Unmet Need for Contraception among Clients of FP/HIV Integrated Services in Nigeria: The Role of Partner Opposition

African Journal of Reproductive Health 06/2014; 18(2):134-143.


While women are aware of family planning (FP) methods in Nigeria, the unmet need for modern contraception remains high. We assessed the association between male partner opposition to FP and unmet need for modern contraception among women seeking anti-retroviral therapy (ART), HIV counseling and testing (HCT) and prevention-of-mother-to-child-transmission of HIV (PMTCT) services in Cross-River State, Nigeria. This secondary analysis used data from a facility-based FP/HIV integration study. Logistic regression was used to model the association of interest. Unmet need for modern contraception was high among all clients – ART (49%), HCT (75%), and PMTCT (32%). Perceived partner opposition to FP was widespread (≥70%); however, multivariate analysis showed no significant association with unmet need for modern contraception. Significant covariates were woman’s age, marital status, parity, and previous use of modern contraception. Efforts to improve modern contraceptive use among women at risk of HIV infection in Nigeria should contemplate involving their male partners.

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    ABSTRACT: Family planning (FP) researchers and policy makers have often overlooked the importance of involving men in couples' fertility choices and contraception, despite the fact that male involvement is a vital factor in sexual and reproductive health programming. This study aimed to assess whether men's exposure to FP demand-generation activities is associated with their reported use of modern contraceptive methods. We used evaluation data from the Measurement, Learning & Evaluation project for the Urban Reproductive Health Initiative (URHI) in select cities of three African countries (Kenya, Nigeria, and Senegal) collected in 2012/2013. A two-stage cluster sampling design was used to select a representative sample of men in the study sites. The sample for this study includes men aged 15-59 years who had no missing data on any of the key variables: 696 men in Kenya, 2311 in Nigeria, and 1613 in Senegal. We conducted descriptive analyses and multivariate logistic regression analyses to assess the associations of interest. All analyses were weighted to account for the study design and non-response rates using Stata version 13. The proportion of men who reported use of modern contraceptive methods was 58 % in Kenya, 43 % in Nigeria, and 27 % in Senegal. About 80 % were exposed to at least one URHI demand-generation activity in each country. Certain URHI demand-generation activities were significantly associated with men's reported use of modern contraception. In Kenya, those who participated in URHI-led community events had four times higher odds of reporting use of modern methods (aOR: 3.70; p < 0.05) while in Senegal, exposure to URHI-television programs (aOR: 1.40; p < 0.05) and having heard a religious leader speak favorably about FP (aOR: 1.72; p < 0.05) were associated with modern contraceptive method use. No such associations were observed in Nigeria. Study findings are important for informing future FP program activities that seek to engage men. Program activities should be tailored by geographic context as results from this study indicate city and country-level variations. These types of gender-comprehensive and context-specific programs are likely to be the most successful at reducing unmet need for FP.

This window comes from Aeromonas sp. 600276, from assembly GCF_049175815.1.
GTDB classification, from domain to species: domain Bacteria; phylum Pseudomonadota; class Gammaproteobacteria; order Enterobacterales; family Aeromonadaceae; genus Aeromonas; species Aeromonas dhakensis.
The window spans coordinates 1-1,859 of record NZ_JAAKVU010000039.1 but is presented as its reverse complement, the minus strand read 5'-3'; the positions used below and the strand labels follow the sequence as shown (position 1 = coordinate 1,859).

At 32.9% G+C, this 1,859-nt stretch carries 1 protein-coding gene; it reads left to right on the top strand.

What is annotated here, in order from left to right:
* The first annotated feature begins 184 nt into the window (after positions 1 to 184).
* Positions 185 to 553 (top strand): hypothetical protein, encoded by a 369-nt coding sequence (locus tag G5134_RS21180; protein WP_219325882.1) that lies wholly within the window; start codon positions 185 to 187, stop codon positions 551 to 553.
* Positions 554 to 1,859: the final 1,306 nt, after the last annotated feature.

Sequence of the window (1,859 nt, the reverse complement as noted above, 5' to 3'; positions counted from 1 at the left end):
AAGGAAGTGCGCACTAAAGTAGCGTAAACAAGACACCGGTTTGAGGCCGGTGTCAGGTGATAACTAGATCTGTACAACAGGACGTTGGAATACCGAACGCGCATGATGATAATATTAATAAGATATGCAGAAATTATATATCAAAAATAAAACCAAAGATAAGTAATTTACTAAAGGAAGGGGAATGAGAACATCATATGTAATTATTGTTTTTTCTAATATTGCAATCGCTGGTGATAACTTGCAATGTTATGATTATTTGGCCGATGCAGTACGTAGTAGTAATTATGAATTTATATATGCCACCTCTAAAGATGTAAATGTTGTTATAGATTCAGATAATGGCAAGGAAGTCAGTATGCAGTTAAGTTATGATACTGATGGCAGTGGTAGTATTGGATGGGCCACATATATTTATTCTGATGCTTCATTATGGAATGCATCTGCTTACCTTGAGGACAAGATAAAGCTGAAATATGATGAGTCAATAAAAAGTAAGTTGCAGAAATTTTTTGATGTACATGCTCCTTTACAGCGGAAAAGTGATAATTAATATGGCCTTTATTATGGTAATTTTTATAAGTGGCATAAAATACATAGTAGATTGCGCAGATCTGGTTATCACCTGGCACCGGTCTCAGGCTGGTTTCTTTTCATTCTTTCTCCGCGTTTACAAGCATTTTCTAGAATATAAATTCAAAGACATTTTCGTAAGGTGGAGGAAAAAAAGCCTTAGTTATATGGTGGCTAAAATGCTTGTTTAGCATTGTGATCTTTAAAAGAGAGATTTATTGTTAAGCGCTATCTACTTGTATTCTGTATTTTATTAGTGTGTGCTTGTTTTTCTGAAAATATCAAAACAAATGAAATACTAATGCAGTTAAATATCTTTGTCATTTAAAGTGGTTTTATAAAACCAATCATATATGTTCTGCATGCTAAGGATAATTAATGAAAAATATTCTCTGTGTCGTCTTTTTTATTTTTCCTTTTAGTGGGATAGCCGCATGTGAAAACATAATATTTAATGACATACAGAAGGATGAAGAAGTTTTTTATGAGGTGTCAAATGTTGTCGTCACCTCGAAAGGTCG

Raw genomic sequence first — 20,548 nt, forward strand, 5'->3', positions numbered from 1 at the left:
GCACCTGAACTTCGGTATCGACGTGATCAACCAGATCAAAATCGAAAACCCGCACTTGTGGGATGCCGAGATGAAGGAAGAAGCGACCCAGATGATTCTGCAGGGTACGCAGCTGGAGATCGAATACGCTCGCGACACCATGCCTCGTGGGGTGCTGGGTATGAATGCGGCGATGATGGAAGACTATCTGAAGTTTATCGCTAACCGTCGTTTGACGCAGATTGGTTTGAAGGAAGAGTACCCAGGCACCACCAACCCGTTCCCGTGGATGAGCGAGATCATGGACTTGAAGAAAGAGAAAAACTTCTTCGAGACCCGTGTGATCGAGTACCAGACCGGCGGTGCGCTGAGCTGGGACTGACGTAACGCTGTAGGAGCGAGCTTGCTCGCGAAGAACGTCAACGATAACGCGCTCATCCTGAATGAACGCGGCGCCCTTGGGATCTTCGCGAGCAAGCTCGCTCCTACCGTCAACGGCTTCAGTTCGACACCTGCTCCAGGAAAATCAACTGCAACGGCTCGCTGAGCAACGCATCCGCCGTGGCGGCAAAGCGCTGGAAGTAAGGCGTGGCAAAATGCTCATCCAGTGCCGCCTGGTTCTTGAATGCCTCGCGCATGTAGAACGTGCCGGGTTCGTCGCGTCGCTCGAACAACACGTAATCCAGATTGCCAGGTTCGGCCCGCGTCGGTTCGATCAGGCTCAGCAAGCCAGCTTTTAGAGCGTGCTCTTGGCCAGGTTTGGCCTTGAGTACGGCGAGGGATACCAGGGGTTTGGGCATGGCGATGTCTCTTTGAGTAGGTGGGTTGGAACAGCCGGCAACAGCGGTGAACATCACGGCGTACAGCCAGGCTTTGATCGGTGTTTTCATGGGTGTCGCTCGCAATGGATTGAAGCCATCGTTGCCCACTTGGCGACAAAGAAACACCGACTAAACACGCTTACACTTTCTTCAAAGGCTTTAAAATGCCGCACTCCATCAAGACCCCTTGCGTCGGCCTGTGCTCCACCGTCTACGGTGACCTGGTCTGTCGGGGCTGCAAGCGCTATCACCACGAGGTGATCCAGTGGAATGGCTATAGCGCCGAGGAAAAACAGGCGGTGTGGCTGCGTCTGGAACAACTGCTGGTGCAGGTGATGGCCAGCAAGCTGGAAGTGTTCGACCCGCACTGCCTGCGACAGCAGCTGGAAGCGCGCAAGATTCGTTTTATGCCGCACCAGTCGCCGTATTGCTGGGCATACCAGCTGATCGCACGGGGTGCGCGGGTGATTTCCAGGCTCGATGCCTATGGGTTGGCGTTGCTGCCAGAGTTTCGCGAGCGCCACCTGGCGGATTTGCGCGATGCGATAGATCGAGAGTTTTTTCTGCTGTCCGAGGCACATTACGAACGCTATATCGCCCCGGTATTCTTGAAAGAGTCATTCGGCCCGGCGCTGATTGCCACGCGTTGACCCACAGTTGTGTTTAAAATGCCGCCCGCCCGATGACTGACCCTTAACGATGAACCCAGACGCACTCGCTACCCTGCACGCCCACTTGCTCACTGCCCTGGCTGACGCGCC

Reproductive Health 07/2015; 12(63). DOI:10.1186/s12978-015-0056-1 · 1.88 Impact Factor